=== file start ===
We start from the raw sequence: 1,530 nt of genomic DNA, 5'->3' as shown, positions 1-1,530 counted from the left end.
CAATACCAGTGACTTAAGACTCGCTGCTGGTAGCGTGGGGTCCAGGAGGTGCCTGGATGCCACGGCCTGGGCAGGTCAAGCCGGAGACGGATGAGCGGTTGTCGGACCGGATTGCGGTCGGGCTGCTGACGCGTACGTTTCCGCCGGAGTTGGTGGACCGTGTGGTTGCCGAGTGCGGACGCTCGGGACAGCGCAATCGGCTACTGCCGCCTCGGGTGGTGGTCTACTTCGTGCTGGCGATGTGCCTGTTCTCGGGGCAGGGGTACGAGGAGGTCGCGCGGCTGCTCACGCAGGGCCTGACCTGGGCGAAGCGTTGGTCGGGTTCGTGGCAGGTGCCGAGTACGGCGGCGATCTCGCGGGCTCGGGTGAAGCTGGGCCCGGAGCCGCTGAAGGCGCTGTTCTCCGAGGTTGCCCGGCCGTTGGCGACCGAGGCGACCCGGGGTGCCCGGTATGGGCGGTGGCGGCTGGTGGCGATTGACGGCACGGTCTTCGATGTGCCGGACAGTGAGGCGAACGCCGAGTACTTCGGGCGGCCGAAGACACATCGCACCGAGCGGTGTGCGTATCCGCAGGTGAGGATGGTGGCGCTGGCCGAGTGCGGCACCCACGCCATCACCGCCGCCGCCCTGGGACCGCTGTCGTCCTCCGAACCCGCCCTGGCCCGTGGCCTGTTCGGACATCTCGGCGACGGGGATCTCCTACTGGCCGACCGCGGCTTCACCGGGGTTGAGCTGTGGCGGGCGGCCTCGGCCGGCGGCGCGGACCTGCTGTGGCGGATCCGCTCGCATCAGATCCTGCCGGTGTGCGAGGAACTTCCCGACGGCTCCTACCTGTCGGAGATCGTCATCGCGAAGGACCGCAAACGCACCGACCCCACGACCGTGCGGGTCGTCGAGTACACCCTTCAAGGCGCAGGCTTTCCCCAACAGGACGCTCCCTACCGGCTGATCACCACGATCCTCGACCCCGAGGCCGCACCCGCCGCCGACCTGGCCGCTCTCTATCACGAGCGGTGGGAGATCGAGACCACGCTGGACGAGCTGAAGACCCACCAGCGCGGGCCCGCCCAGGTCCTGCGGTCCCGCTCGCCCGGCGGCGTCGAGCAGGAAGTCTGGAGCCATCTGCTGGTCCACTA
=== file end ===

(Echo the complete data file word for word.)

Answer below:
We start from the raw sequence: 1,530 nt of genomic DNA, 5'->3' as shown, positions 1-1,530 counted from the left end.
CAATACCAGTGACTTAAGACTCGCTGCTGGTAGCGTGGGGTCCAGGAGGTGCCTGGATGCCACGGCCTGGGCAGGTCAAGCCGGAGACGGATGAGCGGTTGTCGGACCGGATTGCGGTCGGGCTGCTGACGCGTACGTTTCCGCCGGAGTTGGTGGACCGTGTGGTTGCCGAGTGCGGACGCTCGGGACAGCGCAATCGGCTACTGCCGCCTCGGGTGGTGGTCTACTTCGTGCTGGCGATGTGCCTGTTCTCGGGGCAGGGGTACGAGGAGGTCGCGCGGCTGCTCACGCAGGGCCTGACCTGGGCGAAGCGTTGGTCGGGTTCGTGGCAGGTGCCGAGTACGGCGGCGATCTCGCGGGCTCGGGTGAAGCTGGGCCCGGAGCCGCTGAAGGCGCTGTTCTCCGAGGTTGCCCGGCCGTTGGCGACCGAGGCGACCCGGGGTGCCCGGTATGGGCGGTGGCGGCTGGTGGCGATTGACGGCACGGTCTTCGATGTGCCGGACAGTGAGGCGAACGCCGAGTACTTCGGGCGGCCGAAGACACATCGCACCGAGCGGTGTGCGTATCCGCAGGTGAGGATGGTGGCGCTGGCCGAGTGCGGCACCCACGCCATCACCGCCGCCGCCCTGGGACCGCTGTCGTCCTCCGAACCCGCCCTGGCCCGTGGCCTGTTCGGACATCTCGGCGACGGGGATCTCCTACTGGCCGACCGCGGCTTCACCGGGGTTGAGCTGTGGCGGGCGGCCTCGGCCGGCGGCGCGGACCTGCTGTGGCGGATCCGCTCGCATCAGATCCTGCCGGTGTGCGAGGAACTTCCCGACGGCTCCTACCTGTCGGAGATCGTCATCGCGAAGGACCGCAAACGCACCGACCCCACGACCGTGCGGGTCGTCGAGTACACCCTTCAAGGCGCAGGCTTTCCCCAACAGGACGCTCCCTACCGGCTGATCACCACGATCCTCGACCCCGAGGCCGCACCCGCCGCCGACCTGGCCGCTCTCTATCACGAGCGGTGGGAGATCGAGACCACGCTGGACGAGCTGAAGACCCACCAGCGCGGGCCCGCCCAGGTCCTGCGGTCCCGCTCGCCCGGCGGCGTCGAGCAGGAAGTCTGGAGCCATCTGCTGGTCCACTA